More patients donated their organs for transplantation at King’s College Hospital than at any other hospital in the UK last year, figures have revealed.
In total, 49 patients at the south London hospital chose to donate their (or their children's) organs after their death to help others. Their actions saved the lives of patients requiring a transplant, both at King’s and at other hospitals across the country.
In addition, King’s carried the highest number of liver transplants in the UK in 2018-19. In total, 257 took place, comprising adult, child and living donor transplants.
Mr Hector Vilca-Melendez, Consultant Liver Transplant Surgeon said, “Thanks to the altruism and generosity of our patients and their families, others have been given the greatest gift possible. When you see the transformative effect a transplant can have on a patient with very limited options you really appreciate the enormity of that gift.”
To mark Organ Donation Week, which runs from 2-8 September, the King’s College Hospital is urging people to have a conversation with their family about organ donation so that their wishes are known.
Next year, the law around organ donation is changing in England. From spring 2020, all adults in England will be considered as having agreed to donate their own organs when they die unless they record a decision not to donate or are in one of the excluded groups. Even after the law has changed, families will continue to be approached before organ donation goes ahead. Knowing what their relative wanted, helps families support their decision at a difficult time.
Natasha Manning, Specialist Nurse for Organ Donation at King’s, said, “Raising the subject of organ donation with your family may not be easy but it’s vitally important if you want to help others live after your death. I would encourage everyone to have these conversations ahead of time so your loved ones can ensure your wishes are honoured.”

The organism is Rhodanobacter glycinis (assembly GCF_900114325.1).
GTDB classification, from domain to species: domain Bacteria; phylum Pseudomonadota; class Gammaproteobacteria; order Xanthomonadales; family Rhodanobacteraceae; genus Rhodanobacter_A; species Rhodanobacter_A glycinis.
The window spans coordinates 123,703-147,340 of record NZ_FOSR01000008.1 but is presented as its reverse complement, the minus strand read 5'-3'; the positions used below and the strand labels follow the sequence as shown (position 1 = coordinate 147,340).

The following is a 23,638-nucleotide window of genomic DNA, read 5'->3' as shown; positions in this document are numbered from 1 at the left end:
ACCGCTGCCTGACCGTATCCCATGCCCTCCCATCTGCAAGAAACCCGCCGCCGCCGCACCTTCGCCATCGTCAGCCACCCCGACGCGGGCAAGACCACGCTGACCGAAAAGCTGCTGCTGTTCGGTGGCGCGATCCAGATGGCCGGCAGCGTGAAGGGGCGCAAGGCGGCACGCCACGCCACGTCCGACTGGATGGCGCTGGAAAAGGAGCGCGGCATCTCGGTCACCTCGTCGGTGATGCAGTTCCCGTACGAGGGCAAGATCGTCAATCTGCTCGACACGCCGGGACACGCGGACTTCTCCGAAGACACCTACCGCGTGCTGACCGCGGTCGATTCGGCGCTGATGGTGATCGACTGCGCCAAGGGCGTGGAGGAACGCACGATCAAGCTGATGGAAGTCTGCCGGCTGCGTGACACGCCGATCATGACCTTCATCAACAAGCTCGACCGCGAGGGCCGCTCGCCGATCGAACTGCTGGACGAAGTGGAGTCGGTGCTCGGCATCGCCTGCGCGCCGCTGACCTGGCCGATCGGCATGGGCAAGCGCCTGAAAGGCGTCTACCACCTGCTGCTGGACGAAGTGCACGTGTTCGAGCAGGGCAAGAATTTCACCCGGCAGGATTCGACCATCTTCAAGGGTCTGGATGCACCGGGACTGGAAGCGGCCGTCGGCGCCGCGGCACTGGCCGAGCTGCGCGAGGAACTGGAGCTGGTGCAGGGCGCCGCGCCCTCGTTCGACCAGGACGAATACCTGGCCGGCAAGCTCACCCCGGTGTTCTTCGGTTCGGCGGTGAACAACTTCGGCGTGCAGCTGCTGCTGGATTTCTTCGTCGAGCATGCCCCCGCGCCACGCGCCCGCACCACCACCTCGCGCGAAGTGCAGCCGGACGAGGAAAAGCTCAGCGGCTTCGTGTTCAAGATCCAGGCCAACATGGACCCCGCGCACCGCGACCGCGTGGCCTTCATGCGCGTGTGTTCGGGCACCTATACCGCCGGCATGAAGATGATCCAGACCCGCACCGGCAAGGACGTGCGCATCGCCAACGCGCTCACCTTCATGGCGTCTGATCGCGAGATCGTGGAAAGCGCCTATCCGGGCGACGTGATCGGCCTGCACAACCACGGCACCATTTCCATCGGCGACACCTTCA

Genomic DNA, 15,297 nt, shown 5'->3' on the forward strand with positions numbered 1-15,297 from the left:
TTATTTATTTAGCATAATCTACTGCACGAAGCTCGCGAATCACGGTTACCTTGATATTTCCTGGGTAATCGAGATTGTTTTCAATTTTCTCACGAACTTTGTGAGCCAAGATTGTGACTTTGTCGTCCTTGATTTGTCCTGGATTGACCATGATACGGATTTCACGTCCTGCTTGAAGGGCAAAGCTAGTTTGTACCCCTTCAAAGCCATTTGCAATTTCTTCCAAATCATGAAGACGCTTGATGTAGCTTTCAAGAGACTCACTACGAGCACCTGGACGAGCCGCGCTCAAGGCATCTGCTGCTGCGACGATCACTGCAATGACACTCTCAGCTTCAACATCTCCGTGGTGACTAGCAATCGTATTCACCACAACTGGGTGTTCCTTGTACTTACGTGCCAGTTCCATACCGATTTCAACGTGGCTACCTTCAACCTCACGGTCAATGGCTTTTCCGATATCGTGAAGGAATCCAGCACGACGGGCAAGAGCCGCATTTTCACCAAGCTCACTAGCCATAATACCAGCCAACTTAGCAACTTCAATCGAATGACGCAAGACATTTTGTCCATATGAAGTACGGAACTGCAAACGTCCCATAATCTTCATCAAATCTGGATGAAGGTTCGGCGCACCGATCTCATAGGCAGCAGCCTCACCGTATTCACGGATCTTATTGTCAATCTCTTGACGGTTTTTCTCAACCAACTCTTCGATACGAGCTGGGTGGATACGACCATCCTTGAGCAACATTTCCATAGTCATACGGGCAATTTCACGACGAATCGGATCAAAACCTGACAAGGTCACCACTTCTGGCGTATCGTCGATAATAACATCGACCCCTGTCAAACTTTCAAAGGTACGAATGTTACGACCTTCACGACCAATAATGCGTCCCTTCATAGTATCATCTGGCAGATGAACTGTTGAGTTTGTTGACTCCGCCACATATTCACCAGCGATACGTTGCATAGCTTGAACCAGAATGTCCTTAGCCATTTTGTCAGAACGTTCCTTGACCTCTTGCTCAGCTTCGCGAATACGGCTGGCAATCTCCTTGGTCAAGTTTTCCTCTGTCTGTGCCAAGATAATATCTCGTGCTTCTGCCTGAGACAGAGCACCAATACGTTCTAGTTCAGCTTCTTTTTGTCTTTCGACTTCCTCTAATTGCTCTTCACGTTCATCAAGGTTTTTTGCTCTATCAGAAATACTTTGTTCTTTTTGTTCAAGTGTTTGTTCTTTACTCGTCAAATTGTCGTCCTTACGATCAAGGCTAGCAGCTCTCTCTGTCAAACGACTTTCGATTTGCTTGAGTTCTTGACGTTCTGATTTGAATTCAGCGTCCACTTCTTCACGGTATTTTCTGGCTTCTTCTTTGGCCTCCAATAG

Despite the continued rise in the number of organ donors, figures consistently indicate lower consent rates and opt-in registrations to the organ donor register among black, Asian and minority ethnic (BAME) groups. This has resulted in BAME patients waiting significantly longer than white patients to receive organ transplants because blood and tissue types need to match for a transplant to be successful. This is most likely to happen when donor and recipient are from the same ethnic background.
The Miradi-Lutmba family from Croydon, however, did decide to donate organs. Their six-year-old daughter Faustina, who had been cared for at King’s, died from a lung condition in 2018. Her parents made the decision to donate some of her organs so that other children could live. Her father, Faustino, explained, “Faustina was waiting for organs herself for a long time and we went through all the difficult moments of a family waiting for organ transplantation. So when I was asked if Faustina's organs could be transplanted to other children who required them, I agreed. It was a difficult decision but we understood what other families may be going through.”
He added, “There is still a big gap and a huge sadness in our lives as we miss Faustina dearly. Our other children are growing up and asking about her, which is difficult. However, life goes on but with memories of her dearly in our hearts. It's comforting to know that she has helped other children in need. We did not want to know who was getting the organs but amazing to know that part of her lives on and has helped sick children live a better life.”
On Thursday 5 September, staff from King’s will be taking part in the Walk to Westminster to help raise awareness of the importance of organ donation.